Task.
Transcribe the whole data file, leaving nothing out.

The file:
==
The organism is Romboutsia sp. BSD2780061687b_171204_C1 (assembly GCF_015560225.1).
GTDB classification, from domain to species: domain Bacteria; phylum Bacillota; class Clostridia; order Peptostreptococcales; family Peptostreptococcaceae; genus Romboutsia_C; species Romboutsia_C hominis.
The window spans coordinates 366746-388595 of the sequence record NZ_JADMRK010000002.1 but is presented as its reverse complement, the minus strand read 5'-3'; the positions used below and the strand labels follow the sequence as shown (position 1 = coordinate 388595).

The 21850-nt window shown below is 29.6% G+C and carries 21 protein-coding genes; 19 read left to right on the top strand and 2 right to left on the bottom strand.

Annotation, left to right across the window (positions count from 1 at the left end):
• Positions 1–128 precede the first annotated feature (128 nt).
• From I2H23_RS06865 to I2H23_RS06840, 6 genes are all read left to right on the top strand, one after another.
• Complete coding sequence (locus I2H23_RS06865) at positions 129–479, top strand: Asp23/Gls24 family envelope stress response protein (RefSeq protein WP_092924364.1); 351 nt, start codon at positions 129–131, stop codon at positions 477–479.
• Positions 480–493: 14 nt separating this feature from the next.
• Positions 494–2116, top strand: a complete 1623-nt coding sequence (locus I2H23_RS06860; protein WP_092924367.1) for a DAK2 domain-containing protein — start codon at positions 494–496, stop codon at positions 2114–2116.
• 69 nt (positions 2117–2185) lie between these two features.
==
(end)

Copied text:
The organism is Romboutsia sp. BSD2780061687b_171204_C1 (assembly GCF_015560225.1).
GTDB classification, from domain to species: domain Bacteria; phylum Bacillota; class Clostridia; order Peptostreptococcales; family Peptostreptococcaceae; genus Romboutsia_C; species Romboutsia_C hominis.
The window spans coordinates 366746-388595 of the sequence record NZ_JADMRK010000002.1 but is presented as its reverse complement, the minus strand read 5'-3'; the positions used below and the strand labels follow the sequence as shown (position 1 = coordinate 388595).

The 21850-nt window shown below is 29.6% G+C and carries 21 protein-coding genes; 19 read left to right on the top strand and 2 right to left on the bottom strand.

Annotation, left to right across the window (positions count from 1 at the left end):
• Positions 1–128 precede the first annotated feature (128 nt).
• From I2H23_RS06865 to I2H23_RS06840, 6 genes are all read left to right on the top strand, one after another.
• Complete coding sequence (locus I2H23_RS06865) at positions 129–479, top strand: Asp23/Gls24 family envelope stress response protein (RefSeq protein WP_092924364.1); 351 nt, start codon at positions 129–131, stop codon at positions 477–479.
• Positions 480–493: 14 nt separating this feature from the next.
• Positions 494–2116, top strand: a complete 1623-nt coding sequence (locus I2H23_RS06860; protein WP_092924367.1) for a DAK2 domain-containing protein — start codon at positions 494–496, stop codon at positions 2114–2116.
• 69 nt (positions 2117–2185) lie between these two features.